Take five with Ryan Herring
- Tuesday, 30 April 2013
Subiaco Spearhead Ryan Herring will square off against his former club Peel Thunder for the first time when the two sides meet at Bendigo Bank Stadium on Saturday.
Fresh from a four goal haul against South Fremantle, the 26-year-old says he’s excited to revisit the club for which he notched up 26 senior games over two seasons.
“I haven’t been back yet, there’s been a lot of turn around in numbers now that they are Fremantle’s reserve side so I don’t know if many of the players will offer much banter but the few that are still there will probably give me a bit of lip.” Herring said
Now an established member of the Subiaco team and club, the man affectionately known as ‘Fish’ opened up to reveal the less serious side of a WAFL footballer.
1. Fish out of Water.
With a football in his hand Herring oozes confidence. At 193 cm he’s far from slow and possesses an impressive tank to lead hard all day… put him in a swimming pool and his confidence deserts him, his 95 kilogram frame will quickly find it’s way to the bottom because Herring never learnt to swim.
“Yeah look I’m just not very good at it, which is really ironic given my nickname, I’m more of a land animal, it’s even daunting getting in and out of the ice-baths after a game.” He said
2. Best on Ground.
A landscaper by trade, chances are you’ve marveled at some of Herring’s handy work around Perth . Responsible for re-styling the Subiaco entrance at Pattersons Stadium, Herring say’s it’s not just a job, it’s a passion.
“I try to make every lawn better than the last, I also try to put a bit of myself into every job because it’s a bit like football you know, it’s all the little things that make a difference.”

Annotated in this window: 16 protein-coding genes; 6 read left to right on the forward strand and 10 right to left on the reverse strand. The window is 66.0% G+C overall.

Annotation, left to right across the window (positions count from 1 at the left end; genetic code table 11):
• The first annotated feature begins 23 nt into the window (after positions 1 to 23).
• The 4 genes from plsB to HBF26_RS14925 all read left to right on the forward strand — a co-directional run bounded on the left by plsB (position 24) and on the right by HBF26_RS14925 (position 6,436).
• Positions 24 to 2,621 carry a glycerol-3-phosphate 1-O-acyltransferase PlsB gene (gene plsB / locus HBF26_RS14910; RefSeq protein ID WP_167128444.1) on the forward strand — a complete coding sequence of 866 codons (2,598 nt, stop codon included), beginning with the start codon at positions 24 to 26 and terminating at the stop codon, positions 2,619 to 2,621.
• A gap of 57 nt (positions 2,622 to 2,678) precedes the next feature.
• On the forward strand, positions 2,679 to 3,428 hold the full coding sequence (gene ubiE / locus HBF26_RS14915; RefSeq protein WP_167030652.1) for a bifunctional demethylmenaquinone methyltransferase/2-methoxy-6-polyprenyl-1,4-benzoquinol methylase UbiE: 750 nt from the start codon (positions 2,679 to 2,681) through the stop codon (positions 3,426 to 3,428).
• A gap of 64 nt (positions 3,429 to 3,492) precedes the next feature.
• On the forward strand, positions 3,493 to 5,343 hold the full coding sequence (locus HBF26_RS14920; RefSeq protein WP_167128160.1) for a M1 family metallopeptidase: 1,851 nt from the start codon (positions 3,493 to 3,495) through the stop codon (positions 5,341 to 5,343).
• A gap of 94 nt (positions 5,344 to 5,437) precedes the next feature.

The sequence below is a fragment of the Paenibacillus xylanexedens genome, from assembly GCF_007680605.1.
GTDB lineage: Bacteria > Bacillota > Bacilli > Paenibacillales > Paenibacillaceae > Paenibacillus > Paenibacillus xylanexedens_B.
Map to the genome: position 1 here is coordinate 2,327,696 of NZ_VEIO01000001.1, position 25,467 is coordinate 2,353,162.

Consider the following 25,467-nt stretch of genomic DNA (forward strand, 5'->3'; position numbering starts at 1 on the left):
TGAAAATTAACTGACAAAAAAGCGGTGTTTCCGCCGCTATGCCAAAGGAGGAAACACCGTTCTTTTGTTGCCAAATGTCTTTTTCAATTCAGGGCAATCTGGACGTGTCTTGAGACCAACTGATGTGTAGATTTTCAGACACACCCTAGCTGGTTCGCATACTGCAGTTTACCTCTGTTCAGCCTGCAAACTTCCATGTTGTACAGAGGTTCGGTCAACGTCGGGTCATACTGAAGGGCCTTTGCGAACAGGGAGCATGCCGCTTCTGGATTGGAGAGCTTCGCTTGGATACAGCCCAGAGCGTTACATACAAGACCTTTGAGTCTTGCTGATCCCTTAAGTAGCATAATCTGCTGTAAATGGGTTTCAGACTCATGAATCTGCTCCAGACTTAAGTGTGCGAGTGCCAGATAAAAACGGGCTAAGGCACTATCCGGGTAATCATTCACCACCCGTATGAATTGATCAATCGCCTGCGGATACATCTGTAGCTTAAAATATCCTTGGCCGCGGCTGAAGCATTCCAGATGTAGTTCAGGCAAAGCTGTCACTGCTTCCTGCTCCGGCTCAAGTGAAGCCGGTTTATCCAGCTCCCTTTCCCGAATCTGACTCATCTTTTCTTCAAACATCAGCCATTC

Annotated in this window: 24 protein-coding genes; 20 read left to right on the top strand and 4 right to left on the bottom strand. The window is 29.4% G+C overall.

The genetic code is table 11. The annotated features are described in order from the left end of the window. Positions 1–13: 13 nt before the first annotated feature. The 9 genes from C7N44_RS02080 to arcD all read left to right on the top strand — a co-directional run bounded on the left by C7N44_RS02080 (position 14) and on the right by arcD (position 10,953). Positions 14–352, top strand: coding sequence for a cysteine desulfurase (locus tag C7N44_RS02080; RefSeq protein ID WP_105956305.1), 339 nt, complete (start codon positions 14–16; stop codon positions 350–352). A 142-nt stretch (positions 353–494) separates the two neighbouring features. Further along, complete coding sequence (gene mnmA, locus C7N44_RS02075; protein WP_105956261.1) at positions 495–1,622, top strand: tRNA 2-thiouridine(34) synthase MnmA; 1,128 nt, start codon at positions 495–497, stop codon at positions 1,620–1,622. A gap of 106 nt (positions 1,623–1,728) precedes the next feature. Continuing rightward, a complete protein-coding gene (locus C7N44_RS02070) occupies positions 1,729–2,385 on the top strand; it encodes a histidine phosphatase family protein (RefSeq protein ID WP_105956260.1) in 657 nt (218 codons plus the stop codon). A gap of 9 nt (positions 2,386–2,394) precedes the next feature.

Former Adelaide Crows captain Mark Ricciuto and Aussie cricketer Darren Lehmann are just two of Herring’s satisfied cliental.
3. Drink like a Fish
As part of his pre-game ritual Herring will drink exactly 6 litres of water the day before a game.
“It’s so important to hydrate prior to a game to avoid nasty things like cramp,”
“Early in my career I experimented with the amount I’d try to take in but now I’m firmly settled on 6 litres, no more, no less.” Herring said.
4. Four Square Champ
It’s not un-common for an all-round junior athlete to eventually reach a crossroads and have to decide which sport they will devote their full attention too in the quest to reach the highest level.
For thirteen consecutive weeks Ryan Herring held the Four-Square crown in grade 6 at George Street Primary School in Hamilton, Victoria.
While he enjoyed the notoriety it gave him, he says choosing between Four-Square and Football was a no brainer.
“(laughs) yeah look the Four-Square career was fun while it lasted and I’ve got some great memories but Footy is a little more serious.” He said.
5) Sore foot.
A broken foot will sidelined most athletes in most sports but when Herring was helped from the field while playing for Peel in 2011, he thought it nothing more than a minor sprain.
“It was my first year at the club and I thought I just rolled my ankle so I kept playing but had to get it jabbed because it was so sore… this went on for about ten weeks so we said nah we should get it scanned and found out I had a fracture in it… I played out the season though” Herring said.
The injury didn’t slow him down and when the Lions played Subiaco in round ten that season, Herring bagged a career best 7 goals.
“That’s the most I’ve kicked in my career so this week, being at the same oval I’d love to do the reverse and bag a few to help get Subi over the line.” He said.